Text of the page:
Title: Throne of Glass
Series: Throne of Glass #1
Author: Sarah J. Mass
Publisher: Bloomsbury USA
Publication Date: August 7th, 2012
Literary Awards: Abraham Lincoln Award Nominee (2015)
Genre: YA; Fantasy; Action; Romance
After serving out a year of hard labor in the salt mines of Endovier for her crimes, 18-year-old assassin Celaena Sardothien is dragged before the Crown Prince. Prince Dorian offers her her freedom on one condition: she must act as his champion in a competition to find a new royal assassin. Her opponents are men-thieves and assassins and warriors from across the empire, each sponsored by a member of the king's council. If she beats her opponents in a series of eliminations, she'll serve the kingdom for three years and then be granted her freedom.
Celaena finds her training sessions with the captain of the guard, Westfall, challenging and exhilirating. But she's bored stiff by court life. Things get a little more interesting when the prince starts to show interest in her... but it's the gruff Captain Westfall who seems to understand her best.
Then one of the other contestants turns up dead... quickly followed by another.
Can Celaena figure out who the killer is before she becomes a victim? As the young assassin investigates, her search leads her to discover a greater destiny than she could possibly have imagined.
My Thoughts and Reflections:
I can't remember where I heard of this book, probably a list somewhere of great YA Fantasy books, but needless to say I requested it from the library and read it over my vacation.
I feel like I should address the misleading blurb above. In my opinion, Celaena's relationship with the crown prince is much more prominent than her relationship with Captain Westfall. Despite the implications of a love triangle, (which really is a love square because of the presence of Lady Kaitlin), I never really got that vibe from these characters relationships. Mostly because Celaena was never debating between the two of them, she never was pining over either of them at all. She sort of just went along with her relationships in her own manner, hiding her emotions from her suitors and the reader.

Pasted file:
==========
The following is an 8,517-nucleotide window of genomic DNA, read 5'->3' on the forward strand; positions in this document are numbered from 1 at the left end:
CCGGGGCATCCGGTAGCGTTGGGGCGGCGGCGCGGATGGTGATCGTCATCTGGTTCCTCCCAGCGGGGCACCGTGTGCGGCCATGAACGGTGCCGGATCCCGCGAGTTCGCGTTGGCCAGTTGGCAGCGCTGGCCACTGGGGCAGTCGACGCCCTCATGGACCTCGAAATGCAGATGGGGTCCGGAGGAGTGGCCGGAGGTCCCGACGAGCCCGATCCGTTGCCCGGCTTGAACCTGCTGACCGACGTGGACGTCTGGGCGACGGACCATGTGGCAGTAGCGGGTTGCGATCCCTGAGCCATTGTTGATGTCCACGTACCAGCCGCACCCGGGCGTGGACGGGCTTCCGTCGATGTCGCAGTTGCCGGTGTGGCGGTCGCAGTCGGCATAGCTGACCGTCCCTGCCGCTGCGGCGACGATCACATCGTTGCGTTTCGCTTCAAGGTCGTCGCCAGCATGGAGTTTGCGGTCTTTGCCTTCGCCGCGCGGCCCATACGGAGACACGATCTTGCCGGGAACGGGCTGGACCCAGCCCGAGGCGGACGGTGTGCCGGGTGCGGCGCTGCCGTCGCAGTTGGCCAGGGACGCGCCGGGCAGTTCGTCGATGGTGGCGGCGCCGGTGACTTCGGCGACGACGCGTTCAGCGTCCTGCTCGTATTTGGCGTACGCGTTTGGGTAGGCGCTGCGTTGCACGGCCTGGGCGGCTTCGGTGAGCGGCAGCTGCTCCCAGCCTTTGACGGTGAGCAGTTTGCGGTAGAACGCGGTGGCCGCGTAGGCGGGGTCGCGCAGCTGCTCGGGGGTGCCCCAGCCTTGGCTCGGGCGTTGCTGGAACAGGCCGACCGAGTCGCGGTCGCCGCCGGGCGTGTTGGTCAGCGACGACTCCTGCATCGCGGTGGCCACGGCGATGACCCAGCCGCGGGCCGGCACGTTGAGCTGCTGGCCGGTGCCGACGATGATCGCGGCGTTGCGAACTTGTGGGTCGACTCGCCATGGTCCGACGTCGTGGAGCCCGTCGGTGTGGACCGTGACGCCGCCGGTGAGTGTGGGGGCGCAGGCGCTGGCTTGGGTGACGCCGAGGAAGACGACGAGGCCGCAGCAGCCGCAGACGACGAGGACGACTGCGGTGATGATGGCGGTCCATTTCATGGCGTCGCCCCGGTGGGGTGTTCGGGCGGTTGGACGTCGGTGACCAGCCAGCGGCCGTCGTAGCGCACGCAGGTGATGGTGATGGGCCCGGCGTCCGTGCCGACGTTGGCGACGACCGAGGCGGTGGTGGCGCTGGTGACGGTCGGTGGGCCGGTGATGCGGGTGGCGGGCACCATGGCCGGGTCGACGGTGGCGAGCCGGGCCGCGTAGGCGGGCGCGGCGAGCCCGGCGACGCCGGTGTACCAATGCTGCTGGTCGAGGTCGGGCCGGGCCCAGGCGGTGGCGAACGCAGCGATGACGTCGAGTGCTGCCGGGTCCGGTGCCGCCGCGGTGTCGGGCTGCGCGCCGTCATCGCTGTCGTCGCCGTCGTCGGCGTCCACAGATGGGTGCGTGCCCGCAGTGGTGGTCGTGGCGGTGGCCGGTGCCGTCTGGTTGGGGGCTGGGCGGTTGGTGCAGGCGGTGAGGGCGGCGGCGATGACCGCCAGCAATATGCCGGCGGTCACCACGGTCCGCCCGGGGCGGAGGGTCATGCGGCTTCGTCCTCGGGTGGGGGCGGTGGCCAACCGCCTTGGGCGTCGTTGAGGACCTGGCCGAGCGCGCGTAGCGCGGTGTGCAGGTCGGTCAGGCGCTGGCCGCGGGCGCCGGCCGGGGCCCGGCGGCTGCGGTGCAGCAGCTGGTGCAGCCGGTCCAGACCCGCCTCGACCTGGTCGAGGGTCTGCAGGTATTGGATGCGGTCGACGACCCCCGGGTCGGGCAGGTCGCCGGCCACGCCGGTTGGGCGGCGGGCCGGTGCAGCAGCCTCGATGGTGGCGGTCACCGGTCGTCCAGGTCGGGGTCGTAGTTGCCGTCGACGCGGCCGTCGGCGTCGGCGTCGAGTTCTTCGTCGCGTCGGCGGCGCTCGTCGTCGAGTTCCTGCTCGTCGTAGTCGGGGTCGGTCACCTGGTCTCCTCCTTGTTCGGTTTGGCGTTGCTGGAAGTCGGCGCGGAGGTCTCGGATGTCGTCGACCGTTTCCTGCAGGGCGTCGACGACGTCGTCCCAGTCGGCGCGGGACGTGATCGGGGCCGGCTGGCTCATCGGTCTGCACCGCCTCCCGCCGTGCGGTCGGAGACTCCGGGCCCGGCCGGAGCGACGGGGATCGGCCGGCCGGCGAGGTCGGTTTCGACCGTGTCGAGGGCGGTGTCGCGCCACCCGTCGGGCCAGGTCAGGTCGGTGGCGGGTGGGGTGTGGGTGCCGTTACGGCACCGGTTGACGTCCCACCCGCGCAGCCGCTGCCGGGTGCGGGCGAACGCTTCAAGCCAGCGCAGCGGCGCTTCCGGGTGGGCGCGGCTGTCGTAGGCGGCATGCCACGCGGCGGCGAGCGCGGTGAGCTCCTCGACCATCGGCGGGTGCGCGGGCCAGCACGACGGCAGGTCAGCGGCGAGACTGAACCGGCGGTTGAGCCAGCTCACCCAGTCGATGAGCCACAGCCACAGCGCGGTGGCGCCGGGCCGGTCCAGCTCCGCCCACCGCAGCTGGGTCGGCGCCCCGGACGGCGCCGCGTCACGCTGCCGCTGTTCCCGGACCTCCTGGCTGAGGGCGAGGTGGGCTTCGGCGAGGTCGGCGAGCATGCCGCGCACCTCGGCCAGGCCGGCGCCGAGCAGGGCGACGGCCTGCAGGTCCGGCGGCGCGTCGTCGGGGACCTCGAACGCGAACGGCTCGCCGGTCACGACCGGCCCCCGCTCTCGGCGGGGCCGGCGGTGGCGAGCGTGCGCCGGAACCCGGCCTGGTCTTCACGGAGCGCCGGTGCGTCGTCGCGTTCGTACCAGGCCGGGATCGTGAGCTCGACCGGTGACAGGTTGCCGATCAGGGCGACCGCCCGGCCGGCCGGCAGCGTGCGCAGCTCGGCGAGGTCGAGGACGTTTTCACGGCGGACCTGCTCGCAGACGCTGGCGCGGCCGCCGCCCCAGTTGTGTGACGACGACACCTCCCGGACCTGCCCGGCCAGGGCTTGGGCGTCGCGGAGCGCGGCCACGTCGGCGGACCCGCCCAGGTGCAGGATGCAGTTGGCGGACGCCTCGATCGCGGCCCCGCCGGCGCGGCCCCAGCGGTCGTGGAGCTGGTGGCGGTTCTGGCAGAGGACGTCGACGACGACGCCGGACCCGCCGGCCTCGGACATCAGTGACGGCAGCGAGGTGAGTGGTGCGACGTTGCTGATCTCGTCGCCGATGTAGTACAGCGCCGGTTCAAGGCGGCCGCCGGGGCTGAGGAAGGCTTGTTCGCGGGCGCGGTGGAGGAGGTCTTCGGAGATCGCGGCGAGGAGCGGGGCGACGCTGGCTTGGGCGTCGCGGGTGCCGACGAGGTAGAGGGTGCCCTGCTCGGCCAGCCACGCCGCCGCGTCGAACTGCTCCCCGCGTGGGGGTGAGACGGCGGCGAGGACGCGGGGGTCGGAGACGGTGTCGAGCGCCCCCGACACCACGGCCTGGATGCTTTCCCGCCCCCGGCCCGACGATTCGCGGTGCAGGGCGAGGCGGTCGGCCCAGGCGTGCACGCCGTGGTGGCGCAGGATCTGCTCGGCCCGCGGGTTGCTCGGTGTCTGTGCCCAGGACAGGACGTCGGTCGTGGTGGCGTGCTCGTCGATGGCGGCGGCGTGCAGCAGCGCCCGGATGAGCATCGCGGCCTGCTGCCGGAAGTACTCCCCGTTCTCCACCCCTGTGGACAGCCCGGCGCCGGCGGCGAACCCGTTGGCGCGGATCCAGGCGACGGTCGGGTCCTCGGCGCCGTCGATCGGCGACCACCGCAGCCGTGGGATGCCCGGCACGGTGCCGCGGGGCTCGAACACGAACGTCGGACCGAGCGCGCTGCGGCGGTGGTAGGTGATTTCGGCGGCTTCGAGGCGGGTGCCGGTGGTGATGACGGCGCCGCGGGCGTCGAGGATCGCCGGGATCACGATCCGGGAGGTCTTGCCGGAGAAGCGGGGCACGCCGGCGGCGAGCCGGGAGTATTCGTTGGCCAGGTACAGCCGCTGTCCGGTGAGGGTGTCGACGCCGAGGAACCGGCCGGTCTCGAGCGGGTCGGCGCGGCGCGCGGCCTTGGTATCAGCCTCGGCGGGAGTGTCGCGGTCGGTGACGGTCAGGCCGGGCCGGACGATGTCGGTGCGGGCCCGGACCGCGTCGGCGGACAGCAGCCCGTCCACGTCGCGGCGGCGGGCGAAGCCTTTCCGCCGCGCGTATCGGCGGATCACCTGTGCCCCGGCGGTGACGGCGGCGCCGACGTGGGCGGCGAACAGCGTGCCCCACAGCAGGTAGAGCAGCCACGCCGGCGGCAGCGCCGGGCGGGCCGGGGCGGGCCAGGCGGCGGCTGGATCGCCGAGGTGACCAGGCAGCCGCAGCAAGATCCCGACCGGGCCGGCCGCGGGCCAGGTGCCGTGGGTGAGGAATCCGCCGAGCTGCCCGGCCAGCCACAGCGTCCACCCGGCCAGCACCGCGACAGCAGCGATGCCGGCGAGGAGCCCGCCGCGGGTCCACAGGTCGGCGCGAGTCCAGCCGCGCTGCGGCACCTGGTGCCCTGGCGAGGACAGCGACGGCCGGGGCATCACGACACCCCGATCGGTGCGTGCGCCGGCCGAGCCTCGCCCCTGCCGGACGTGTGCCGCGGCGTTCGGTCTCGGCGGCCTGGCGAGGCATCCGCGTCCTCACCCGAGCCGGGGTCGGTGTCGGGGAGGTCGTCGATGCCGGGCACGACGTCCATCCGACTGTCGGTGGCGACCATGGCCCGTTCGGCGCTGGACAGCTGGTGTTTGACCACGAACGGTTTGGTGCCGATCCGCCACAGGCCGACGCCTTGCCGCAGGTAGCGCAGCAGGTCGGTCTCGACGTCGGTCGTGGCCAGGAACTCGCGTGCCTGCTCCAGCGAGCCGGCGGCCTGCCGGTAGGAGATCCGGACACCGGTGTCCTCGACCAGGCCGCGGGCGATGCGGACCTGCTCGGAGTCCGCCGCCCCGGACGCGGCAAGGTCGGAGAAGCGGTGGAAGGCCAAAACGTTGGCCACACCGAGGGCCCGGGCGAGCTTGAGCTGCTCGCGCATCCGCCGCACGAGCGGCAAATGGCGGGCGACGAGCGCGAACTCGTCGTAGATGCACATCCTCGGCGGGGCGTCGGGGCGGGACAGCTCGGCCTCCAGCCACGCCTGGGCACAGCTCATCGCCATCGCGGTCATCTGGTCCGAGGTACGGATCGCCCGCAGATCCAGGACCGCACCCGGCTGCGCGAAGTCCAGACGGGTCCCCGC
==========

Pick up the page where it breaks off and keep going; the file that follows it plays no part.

Celaena was an interesting protagonist, and I mean that in the best way. Her tendency to hide her thoughts and feelings added a layer of mystery to the story, because it was harder to grasp her perspective in certain situations, so the reader was forced to look at all angle to get an idea of what was going on.
Captain Westfall was my favorite character overall. He was such a respectable man, and his inner struggle throughout the story is quite visible and fun as a reader to observe. The Crown Prince, on the other hand, felt bland in comparison. There was nothing significant about his personality, (of course he differed like all princes do from what their fathers say), except from his ability to hold out from Celaena for so long.
The plot had a good, steady pace but the climax felt underrated as if there could have been more to it. There were times when I thought certain things were going to happen, but the didn't. However, those things would have fit better with the story. Despite how bizarre the ending felt (and it was a tad bit rushed) I feel like it did stay true to Celaena's character. I praise Mass' writing because it had a way of keeping my glued to the story, and when I was forced to pause the previous scene would linger in my mind for some time. Mass also peppered in small instances where she implied that there was more story to come, which was great. It was a perfect way to set up a series, because the reader knew that we didn't quite have all of the information. To be honest, we don't really know Celaena that well at all.
I absolutely adored this book. Anyone who is a fan of Fantasy, Actiony books, and lots of feigned romance will love this. I can't wait to read more; Sarah J. Mass has passed with flying colors.
Dust Jacket Ramblings:
This is the redesigned cover (I'm not even going to talk about the original). I think that this cover captures the book in such a good manner and this is a perfect example of a time to use an illustration over a model.